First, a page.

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Lilac Sweet Peppers pk/20

Loyalty Points: 50
SKU SP40-20
$2.50
Availability: In Stock
Description
Planting Instructions
Disease Resistant
Customer Reviews
70 days. Capsicum annuum. (F1) Plant produces good yields of large 4 ½" long by 3 ½" wide lilac-lavender sweet bell peppers. Turns from ivory, to lilac-lavender, to red. Excellent gourmet pepper for salads and garnishes. Very beautiful. Excellent choice for home gardens and market growers. Disease Resistant: TMV.

Lot No: D7059

Germination: 85%

Test Date: 09/17

Seeds Per Pound: 64,000

Plant Height: 24” tall

Planting Season: Spring

Sunlight Requirement: Full Sun

Planting Method: Indoor Sow



Sweet peppers
Capsicum annuum

 
Seed DepthSoil Temp. for GerminationDays to GerminationSunlight RequirementsPlanting Time
1/4" 75 F to 85 F 7 to 14 daysFull Sun Spring
USDA Hardiness ZoneSeed SpacingRow SpacingSpace After ThinningDays to Harvest
N/A 1"36 - 48" 24"60 - 90 days
Sweet Pepper Seed Planting Information:

Sweet peppers can be grown anywhere as long as you have 4 months without frost. You can also grow sweet peppers in containers. Sweet Pepper seeds are sensitive to temperature and moisture. Do not soak the seeds in any type of solution or water before planting, as this may damage the seeds and they may rot and may not germinate. Plant your seeds indoors between January and March, or 5 to 7 weeks before setting outside in garden. Use Miracle Gro Seed Starting Material for best germination results. When plant is 12" or taller, transplant them outdoors. Only plant peppers outdoors on a cloudy day, just prior to getting rain. Plant when soil is warm, at least 2 weeks after last frost, and when temperatures remain above 70 F. Please read the Tips on Growing Hot Peppers as Sweet peppers and hot peppers are grown in relatively the same manner. Plants can grow 3 to 4 ft tall.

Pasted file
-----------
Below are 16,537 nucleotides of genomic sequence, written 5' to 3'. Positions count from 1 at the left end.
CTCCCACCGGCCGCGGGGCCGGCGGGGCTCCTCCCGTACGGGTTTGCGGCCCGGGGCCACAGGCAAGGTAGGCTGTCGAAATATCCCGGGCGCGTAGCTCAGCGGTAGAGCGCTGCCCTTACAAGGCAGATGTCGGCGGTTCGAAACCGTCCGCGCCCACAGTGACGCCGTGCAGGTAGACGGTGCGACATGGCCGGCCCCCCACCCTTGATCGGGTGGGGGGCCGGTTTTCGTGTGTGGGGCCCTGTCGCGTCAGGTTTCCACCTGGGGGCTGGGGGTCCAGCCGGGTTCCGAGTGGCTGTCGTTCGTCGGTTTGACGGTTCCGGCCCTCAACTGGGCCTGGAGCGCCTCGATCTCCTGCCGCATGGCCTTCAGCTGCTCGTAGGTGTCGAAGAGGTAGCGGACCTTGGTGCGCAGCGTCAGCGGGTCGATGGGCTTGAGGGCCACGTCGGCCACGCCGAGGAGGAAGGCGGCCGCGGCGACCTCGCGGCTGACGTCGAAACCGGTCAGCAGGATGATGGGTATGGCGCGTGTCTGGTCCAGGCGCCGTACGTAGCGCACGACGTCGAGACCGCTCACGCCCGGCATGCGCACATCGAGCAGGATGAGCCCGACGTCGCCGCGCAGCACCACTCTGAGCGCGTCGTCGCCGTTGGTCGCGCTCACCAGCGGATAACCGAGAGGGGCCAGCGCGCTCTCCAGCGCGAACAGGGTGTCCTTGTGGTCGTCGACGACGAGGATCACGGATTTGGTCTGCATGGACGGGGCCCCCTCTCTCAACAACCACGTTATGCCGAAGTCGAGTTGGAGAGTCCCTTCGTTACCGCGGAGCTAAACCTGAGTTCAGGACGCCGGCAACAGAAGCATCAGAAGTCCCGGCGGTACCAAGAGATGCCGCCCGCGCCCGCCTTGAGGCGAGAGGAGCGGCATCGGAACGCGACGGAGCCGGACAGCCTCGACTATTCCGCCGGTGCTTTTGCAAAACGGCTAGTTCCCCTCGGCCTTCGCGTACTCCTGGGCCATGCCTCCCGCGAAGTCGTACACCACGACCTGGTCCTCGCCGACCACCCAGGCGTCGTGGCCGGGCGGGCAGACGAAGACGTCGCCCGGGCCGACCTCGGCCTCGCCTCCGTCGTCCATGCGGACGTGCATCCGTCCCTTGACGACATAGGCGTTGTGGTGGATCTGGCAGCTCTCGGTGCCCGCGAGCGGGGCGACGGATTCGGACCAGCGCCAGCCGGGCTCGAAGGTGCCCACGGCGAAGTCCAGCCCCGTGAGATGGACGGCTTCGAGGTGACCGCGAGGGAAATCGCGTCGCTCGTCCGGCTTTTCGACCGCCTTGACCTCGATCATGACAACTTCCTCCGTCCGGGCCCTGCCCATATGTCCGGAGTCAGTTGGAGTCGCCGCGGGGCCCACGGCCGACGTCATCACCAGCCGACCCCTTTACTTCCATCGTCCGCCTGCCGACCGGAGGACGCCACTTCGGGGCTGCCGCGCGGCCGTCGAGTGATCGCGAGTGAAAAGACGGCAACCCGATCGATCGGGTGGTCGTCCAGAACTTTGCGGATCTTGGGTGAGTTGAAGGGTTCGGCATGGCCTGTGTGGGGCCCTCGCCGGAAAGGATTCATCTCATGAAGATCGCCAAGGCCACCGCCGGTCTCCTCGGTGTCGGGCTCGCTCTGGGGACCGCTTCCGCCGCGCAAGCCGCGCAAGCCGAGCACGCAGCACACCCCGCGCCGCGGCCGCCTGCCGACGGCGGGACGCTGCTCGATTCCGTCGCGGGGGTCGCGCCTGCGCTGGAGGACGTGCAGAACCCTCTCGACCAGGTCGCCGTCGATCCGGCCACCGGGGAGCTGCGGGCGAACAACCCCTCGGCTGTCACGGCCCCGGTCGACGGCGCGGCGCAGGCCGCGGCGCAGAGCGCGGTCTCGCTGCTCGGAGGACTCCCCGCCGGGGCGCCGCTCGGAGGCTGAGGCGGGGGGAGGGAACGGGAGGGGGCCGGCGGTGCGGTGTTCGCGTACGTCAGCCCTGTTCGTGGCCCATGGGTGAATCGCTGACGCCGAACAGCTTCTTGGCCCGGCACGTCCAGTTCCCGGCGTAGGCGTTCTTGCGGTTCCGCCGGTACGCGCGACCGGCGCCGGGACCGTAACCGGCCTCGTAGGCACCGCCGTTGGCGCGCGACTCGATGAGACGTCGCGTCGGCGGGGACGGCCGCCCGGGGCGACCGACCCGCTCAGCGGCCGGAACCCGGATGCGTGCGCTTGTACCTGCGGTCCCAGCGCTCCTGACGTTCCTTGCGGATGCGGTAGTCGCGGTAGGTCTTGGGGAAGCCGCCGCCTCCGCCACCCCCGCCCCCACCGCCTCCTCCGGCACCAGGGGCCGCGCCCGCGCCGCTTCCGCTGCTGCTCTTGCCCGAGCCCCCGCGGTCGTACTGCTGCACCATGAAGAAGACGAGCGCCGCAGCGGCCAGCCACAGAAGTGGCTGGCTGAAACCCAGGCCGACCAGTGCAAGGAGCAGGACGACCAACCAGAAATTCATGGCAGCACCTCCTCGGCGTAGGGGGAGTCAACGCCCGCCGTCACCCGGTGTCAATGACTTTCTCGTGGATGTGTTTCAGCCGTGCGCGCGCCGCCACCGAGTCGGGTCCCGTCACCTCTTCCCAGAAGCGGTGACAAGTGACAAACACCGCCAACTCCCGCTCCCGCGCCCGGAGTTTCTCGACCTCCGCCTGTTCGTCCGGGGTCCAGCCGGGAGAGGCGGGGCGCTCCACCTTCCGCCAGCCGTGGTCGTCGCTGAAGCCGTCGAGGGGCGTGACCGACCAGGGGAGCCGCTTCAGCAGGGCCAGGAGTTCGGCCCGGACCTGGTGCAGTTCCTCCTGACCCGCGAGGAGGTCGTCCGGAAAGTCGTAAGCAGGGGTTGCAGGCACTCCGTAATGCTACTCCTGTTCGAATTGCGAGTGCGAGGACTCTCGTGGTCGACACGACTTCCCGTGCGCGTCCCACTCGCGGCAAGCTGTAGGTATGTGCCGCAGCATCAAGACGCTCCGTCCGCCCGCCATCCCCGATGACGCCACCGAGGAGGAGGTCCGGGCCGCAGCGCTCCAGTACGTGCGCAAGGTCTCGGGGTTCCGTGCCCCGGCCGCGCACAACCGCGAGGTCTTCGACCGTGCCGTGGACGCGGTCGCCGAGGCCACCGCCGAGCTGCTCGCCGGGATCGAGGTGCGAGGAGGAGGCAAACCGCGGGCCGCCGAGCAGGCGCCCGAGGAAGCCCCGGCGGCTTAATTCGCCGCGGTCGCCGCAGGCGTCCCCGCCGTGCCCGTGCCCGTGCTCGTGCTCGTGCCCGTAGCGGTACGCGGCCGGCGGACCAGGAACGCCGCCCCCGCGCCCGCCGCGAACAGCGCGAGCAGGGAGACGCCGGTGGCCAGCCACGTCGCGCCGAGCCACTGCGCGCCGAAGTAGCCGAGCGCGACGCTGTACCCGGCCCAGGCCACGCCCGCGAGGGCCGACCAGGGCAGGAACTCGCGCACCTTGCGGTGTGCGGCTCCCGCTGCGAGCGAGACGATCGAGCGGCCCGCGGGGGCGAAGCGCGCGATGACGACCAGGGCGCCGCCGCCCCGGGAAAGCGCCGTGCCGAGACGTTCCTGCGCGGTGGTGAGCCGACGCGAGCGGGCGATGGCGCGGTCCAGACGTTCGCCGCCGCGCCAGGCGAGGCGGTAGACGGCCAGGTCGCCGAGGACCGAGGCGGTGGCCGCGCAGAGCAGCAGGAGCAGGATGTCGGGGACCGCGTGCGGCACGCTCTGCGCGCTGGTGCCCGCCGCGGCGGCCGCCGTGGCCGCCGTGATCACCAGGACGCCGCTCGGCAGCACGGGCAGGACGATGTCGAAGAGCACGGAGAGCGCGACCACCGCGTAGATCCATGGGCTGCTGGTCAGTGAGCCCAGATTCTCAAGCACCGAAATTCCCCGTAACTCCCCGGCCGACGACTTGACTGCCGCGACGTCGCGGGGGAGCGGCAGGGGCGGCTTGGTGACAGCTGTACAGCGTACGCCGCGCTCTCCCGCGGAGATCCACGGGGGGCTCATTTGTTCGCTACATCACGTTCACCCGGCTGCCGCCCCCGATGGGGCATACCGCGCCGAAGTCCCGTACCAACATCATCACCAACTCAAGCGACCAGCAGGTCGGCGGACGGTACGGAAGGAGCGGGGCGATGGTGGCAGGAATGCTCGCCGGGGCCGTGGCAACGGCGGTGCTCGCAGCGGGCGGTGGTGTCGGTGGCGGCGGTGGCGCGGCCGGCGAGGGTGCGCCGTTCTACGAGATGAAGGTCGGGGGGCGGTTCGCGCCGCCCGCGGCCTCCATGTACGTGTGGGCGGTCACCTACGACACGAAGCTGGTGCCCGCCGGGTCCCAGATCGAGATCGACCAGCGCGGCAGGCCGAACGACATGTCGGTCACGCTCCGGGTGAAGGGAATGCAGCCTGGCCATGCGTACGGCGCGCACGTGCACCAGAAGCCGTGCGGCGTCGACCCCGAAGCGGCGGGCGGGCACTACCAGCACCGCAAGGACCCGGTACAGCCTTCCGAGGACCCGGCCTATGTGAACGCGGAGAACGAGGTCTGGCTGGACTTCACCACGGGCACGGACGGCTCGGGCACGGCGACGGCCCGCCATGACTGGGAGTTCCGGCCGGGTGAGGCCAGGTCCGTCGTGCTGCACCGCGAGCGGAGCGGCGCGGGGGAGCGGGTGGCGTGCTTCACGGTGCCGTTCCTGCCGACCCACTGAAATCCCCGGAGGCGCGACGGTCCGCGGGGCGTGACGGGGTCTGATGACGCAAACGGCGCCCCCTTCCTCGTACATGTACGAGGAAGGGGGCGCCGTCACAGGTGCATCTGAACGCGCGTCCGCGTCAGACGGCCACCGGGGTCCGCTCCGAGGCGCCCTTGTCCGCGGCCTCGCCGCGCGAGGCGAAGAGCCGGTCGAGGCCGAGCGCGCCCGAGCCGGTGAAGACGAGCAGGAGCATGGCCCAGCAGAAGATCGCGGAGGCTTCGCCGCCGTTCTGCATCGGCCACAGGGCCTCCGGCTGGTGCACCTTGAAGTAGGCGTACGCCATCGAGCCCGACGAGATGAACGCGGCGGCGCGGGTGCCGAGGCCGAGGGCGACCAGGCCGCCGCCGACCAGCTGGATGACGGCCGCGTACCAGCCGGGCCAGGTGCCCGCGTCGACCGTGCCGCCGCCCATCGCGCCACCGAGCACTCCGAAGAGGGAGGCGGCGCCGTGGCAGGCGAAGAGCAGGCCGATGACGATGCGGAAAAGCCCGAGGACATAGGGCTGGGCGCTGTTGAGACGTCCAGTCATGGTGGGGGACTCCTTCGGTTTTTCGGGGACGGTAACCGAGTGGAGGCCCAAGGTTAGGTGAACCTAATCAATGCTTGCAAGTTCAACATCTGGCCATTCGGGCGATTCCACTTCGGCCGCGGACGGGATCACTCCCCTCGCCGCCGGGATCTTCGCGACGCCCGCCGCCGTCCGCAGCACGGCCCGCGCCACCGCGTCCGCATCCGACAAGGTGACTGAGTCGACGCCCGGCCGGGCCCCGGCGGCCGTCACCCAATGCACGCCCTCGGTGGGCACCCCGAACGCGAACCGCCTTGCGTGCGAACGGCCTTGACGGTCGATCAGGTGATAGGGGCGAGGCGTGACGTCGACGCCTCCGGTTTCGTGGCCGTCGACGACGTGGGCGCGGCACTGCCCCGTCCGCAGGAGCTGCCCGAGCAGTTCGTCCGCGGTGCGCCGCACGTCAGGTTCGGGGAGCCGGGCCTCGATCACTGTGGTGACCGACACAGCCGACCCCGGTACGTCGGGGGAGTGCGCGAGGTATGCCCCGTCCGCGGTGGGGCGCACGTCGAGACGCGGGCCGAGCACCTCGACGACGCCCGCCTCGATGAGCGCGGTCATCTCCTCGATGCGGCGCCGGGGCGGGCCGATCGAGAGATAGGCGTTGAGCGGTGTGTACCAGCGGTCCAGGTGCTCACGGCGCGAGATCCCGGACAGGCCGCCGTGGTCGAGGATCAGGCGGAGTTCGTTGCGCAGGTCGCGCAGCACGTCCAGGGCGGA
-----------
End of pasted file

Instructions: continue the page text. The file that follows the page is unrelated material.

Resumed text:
Soil Requirements:

Requires fertile soil in a well drained location in the garden. Apply much and grass clippings, or straw around base of plant.

Water Requirements:

Water well with soaker hoses during dry and hot spells.

Fertilizer Requirements:

Use RootBlast, Vegetable Alive, and Slow Release Fertilizer when transplanting outdoors. Apply Miracle Gro every two weeks.

Harvest Tips:

Harvest sweet peppers when they are green or fully mature using a garden scissor so you don't damage the plant. Pick peppers as they mature to encourage new buds to form.


TMV – Tobacco Mosaic Virus

Type: Virus - Potyvirus

Tobacco Mosaic Virus is a world-wide virus disease that affects the growth of eggplants, peppers, and tomatoes. Tobacco mosaic virus may cause significant losses in the field and in the greenhouse. The virus does not usually kill the plant, but it does cause damage to flowers, leaves, and the tomato. Symptoms include stunted or dwarfed plants, yellow-green mottling, blistering of the leaves, a light-green and dark-green mosaic pattern on the leaves, leaf distortion and curling of the leaves, fernleafing, and reduced growth rate and yields. Blooms may have brown streaks. Pepper plants may have yellow spotting on the leaves. Slightly sunken brown rings will appear on tomatoes. The virus is spread primarily by mechanical methods. The virus is not spread by aphids. Smokers can infect plants by handling them. Gardeners contaminate the plants when they touch tobacco products or infected plants or weeds and spread the virus to healthy plants. The virus can stay alive in dead plant material for long periods of time. It can survive on infected seeds, plant debris, and even clothing for months or years. Tobacco mosaic is one of the most highly persistent tomato diseases because it can remain viable for many years and is able to withstand high heat. The virus can survive for up to 50 years in dried plant debris. The infected plants should be removed and buried or burned to avoid further infestation. Plan on using a 3 year crop rotation and avoid planting in the same location, year after year. Keep your garden weed free. Wash your hands thoroughly and disinfect tools. Try to avoid smoking while working in the garden. Spraying plants with 20 percent nonfat dry milk has been shown to be somewhat effective in preventing the spread of the virus. The best option is to use disease resistant varieties.

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